Do I need a special diet or supplements?
Should I follow a ‘special’ diet?
After a cancer diagnosis most people want to do everything they can to feel as well as possible and help their recovery. You might think that following a special diet or taking supplements, such as herbal or vitamin pills, might be healthier or help you to fight cancer, but it is best not to experiment with special diets while on treatment – diets not recommended by your doctor or dietitian can do more harm than good.
Why the experts don’t recommend ‘fad’ diets
There is no scientific proof that any of these diets can control cancer or stop it coming back.
For most people, a balanced diet is best, which means eating a variety of foods. Special diets often ask you to cut out certain foods or eat a lot of one type of food, which could lead to deficiencies that make you feel fatigued or unwell. Restricting your diet can also lead to weight and muscle loss, so you may be less able to tolerate your treatment.
It’s important to keep your strength up and avoid weight loss where possible. Many ‘special’ diets tend to be low calorie, which may mean you lose weight.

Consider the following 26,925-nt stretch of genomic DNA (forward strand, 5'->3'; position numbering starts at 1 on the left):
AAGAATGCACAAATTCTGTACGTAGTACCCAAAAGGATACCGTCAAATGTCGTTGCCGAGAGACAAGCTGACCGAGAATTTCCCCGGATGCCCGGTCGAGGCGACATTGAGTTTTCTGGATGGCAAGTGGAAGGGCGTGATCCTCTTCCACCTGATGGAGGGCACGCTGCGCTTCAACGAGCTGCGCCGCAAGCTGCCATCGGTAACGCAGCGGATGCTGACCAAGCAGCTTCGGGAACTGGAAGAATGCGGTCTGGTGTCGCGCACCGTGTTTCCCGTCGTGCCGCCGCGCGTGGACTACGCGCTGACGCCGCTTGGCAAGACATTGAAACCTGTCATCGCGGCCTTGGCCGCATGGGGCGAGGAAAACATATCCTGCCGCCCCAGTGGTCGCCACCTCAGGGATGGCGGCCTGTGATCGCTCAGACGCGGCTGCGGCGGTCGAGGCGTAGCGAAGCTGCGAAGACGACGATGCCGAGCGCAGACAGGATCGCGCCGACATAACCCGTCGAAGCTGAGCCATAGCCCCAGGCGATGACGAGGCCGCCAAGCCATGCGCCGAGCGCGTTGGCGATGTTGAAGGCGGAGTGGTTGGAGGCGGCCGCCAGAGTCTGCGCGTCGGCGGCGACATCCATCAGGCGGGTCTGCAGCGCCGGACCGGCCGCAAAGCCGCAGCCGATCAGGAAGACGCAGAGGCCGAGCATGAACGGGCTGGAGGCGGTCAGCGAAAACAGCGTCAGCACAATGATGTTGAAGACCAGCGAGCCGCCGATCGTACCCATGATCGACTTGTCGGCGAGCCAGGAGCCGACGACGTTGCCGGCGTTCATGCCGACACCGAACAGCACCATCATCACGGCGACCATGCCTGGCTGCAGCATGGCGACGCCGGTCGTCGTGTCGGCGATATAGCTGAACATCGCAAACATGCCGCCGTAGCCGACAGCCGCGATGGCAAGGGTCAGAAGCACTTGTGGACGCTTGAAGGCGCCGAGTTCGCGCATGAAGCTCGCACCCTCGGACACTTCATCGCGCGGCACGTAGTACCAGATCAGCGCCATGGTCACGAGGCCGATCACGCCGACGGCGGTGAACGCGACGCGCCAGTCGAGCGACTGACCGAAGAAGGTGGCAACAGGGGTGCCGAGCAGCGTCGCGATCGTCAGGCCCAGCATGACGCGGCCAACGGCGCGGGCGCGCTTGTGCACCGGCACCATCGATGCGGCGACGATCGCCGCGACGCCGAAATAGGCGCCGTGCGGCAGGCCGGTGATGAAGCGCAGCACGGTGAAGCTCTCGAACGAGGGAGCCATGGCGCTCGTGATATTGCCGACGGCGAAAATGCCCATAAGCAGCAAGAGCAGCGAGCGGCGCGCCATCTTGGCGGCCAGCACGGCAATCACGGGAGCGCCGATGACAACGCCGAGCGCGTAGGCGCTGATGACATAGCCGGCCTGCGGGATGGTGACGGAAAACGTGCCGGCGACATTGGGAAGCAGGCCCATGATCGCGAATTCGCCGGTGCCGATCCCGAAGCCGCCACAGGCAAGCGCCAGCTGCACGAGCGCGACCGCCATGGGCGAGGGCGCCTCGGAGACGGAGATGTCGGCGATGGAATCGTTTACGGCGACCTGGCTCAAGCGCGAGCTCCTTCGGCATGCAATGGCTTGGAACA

Should I take supplements?
Vitamins and minerals
Vitamins and minerals are important for your health, so try to have a varied, balanced diet that will give you vitamins, minerals and plant substances (phytochemicals). Fresh vegetables and fruit are good sources of phytochemicals.
Most people get all the nutrients they need from a balanced and varied diet. Your doctor or dietitian will tell you if you need to take a vitamin or mineral supplement. For example, if you’re having problems absorbing nutrients from your food.
Some people take large amounts of vitamins thinking it will boost their immune system or help their body to fight cancer. There’s no evidence for this. In fact, large doses of some vitamins and minerals can be harmful or may interfere with your treatment.
Don’t take supplements unless your doctor tells you to.
Herbal / plant based supplements
Some herbal/plant products may be harmful or interact with your medications, so it is important to discuss these with your medical team, even if you used them safely before your diagnosis.
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